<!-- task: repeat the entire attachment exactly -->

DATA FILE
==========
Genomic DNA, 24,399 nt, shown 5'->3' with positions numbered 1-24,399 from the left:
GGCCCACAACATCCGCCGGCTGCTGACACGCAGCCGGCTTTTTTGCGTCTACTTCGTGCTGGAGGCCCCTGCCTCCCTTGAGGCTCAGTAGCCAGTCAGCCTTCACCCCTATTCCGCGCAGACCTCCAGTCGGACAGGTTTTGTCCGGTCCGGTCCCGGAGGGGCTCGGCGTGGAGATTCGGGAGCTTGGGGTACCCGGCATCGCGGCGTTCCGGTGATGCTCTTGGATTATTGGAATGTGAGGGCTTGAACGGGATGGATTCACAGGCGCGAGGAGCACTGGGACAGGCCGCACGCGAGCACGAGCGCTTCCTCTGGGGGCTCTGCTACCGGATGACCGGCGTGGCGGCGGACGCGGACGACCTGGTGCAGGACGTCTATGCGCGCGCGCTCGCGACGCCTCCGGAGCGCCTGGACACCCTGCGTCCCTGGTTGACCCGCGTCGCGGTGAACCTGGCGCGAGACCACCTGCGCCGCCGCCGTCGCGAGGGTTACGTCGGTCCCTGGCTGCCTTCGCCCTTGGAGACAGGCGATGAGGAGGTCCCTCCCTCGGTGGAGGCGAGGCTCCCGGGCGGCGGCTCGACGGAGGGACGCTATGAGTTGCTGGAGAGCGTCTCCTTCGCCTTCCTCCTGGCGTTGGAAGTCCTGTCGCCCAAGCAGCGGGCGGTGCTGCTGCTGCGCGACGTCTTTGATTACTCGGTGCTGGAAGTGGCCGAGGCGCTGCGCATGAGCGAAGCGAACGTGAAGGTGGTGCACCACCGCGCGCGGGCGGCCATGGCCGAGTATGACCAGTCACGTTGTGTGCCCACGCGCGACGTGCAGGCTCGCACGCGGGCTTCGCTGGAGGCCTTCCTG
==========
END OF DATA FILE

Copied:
Genomic DNA, 24,399 nt, shown 5'->3' with positions numbered 1-24,399 from the left:
GGCCCACAACATCCGCCGGCTGCTGACACGCAGCCGGCTTTTTTGCGTCTACTTCGTGCTGGAGGCCCCTGCCTCCCTTGAGGCTCAGTAGCCAGTCAGCCTTCACCCCTATTCCGCGCAGACCTCCAGTCGGACAGGTTTTGTCCGGTCCGGTCCCGGAGGGGCTCGGCGTGGAGATTCGGGAGCTTGGGGTACCCGGCATCGCGGCGTTCCGGTGATGCTCTTGGATTATTGGAATGTGAGGGCTTGAACGGGATGGATTCACAGGCGCGAGGAGCACTGGGACAGGCCGCACGCGAGCACGAGCGCTTCCTCTGGGGGCTCTGCTACCGGATGACCGGCGTGGCGGCGGACGCGGACGACCTGGTGCAGGACGTCTATGCGCGCGCGCTCGCGACGCCTCCGGAGCGCCTGGACACCCTGCGTCCCTGGTTGACCCGCGTCGCGGTGAACCTGGCGCGAGACCACCTGCGCCGCCGCCGTCGCGAGGGTTACGTCGGTCCCTGGCTGCCTTCGCCCTTGGAGACAGGCGATGAGGAGGTCCCTCCCTCGGTGGAGGCGAGGCTCCCGGGCGGCGGCTCGACGGAGGGACGCTATGAGTTGCTGGAGAGCGTCTCCTTCGCCTTCCTCCTGGCGTTGGAAGTCCTGTCGCCCAAGCAGCGGGCGGTGCTGCTGCTGCGCGACGTCTTTGATTACTCGGTGCTGGAAGTGGCCGAGGCGCTGCGCATGAGCGAAGCGAACGTGAAGGTGGTGCACCACCGCGCGCGGGCGGCCATGGCCGAGTATGACCAGTCACGTTGTGTGCCCACGCGCGACGTGCAGGCTCGCACGCGGGCTTCGCTGGAGGCCTTCCTG